The courts’ primary objective was to examine the dual-role medics job duties and responsibilities on the fireground. In this case, the court found KCFD’s Fire Medics duties were “integral to fire suppression” and therefore according to the court, they were properly classified as employees engaged in fire protection activities. Here are some excerpts from the decision:

  • Kansas City has carried its burden to demonstrate that Fire Medics have the responsibility to engage in fire suppression.
  • The analysis is fact intensive, and there is no dispute that Fire Medics receive advanced firefighter training and are fully cross-trained firefighter/paramedics.
  • Even when assigned to ambulances and relegated to fire combat support roles in the “warm zone,” Fire Medics are expected and asked to perform tasks that amount to engaging in fire suppression, including throwing rescue ladders; providing incident command; deploying, connecting, and straightening fire hoses; and participating in building evacuation.
  • Although the Fire Medics’ responsibilities do not include donning fire protection gear, entering burning buildings, or dousing fires directly, their duties are integral to fire suppression.
  • Here, even assuming we apply the stricter framework adopted by the Third and Ninth Circuits, Fire Medics have the “responsibility to engage in fire suppression” because they have a “real obligation or duty” to assist with it while assigned to ambulances. See 29 U.S.C. § 203(y).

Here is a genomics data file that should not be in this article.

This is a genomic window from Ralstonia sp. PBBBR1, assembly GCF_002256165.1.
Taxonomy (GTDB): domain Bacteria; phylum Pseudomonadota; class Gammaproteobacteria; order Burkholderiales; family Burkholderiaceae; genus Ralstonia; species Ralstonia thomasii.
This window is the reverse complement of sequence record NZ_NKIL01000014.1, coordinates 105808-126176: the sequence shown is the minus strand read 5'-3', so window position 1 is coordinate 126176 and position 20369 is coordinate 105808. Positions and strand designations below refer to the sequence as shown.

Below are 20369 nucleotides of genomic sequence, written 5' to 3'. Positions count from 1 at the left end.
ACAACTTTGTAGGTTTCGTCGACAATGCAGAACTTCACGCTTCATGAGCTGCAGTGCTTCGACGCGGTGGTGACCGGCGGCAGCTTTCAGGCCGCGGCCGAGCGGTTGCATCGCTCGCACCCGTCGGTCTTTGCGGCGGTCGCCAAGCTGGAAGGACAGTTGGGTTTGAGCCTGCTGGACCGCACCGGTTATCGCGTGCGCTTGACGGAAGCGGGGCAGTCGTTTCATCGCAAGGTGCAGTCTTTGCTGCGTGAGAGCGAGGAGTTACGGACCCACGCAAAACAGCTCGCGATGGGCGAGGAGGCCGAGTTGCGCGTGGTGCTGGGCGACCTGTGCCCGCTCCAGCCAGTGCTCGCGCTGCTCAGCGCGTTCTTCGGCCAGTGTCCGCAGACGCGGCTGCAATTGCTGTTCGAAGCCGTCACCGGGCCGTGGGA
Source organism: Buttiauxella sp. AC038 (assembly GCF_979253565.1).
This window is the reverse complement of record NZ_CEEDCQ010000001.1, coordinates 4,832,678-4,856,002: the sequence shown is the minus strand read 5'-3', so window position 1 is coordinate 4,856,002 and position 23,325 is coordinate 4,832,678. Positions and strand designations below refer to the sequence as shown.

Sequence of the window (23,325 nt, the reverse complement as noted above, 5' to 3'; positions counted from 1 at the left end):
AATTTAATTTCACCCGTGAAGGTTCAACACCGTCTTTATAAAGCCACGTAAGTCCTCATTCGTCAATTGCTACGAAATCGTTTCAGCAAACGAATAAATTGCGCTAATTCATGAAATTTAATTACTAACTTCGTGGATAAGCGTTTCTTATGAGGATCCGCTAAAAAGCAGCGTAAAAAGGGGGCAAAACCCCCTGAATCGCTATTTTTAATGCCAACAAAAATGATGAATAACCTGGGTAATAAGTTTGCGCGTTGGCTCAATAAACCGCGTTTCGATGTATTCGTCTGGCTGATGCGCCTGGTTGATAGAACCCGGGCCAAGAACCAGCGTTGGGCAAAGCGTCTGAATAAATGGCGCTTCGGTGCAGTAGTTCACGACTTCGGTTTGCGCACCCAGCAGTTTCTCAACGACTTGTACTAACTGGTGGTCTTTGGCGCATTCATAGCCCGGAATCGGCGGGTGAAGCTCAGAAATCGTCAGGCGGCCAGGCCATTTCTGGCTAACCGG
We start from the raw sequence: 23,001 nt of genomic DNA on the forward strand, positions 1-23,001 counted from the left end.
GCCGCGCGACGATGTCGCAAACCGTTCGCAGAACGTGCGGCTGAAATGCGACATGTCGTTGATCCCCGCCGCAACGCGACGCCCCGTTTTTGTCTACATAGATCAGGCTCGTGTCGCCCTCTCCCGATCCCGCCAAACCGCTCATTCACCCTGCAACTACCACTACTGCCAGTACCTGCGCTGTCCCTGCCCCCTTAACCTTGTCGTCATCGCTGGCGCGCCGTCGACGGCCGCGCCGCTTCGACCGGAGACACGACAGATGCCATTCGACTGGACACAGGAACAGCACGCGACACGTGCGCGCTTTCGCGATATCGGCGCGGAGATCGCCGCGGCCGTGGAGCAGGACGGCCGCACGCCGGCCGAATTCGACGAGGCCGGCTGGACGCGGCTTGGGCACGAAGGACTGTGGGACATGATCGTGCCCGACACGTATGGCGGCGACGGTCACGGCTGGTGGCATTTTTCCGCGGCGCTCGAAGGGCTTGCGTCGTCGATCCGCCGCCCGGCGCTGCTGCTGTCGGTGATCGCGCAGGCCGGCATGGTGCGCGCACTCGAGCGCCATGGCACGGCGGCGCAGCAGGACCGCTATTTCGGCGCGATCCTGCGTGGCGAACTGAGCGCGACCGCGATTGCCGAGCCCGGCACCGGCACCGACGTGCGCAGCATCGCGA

• As a result, the Fire Medics are partially exempt from the FLSA’s overtime provision under 29 U.S.C. § 207(k).

This is an important ruling for fire departments in the Eighth Circuit that may be looking to classify dual-role paramedics as employees engaged in fire protection activities. The economic advantages from such a classification can be enormous. Also, this decision, along with other previous similar rulings from other jurisdictions, and DOL opinion will be discussed and dissected at length during this week’s FLSA for Fire Departments Live Webinar. If you have questions about the FLSA and how it applies to single and/or dual-role medics, please consider joining us.

For more on the Live Webinar, click here.

Here is a copy of the Eighth Circuit’s decision.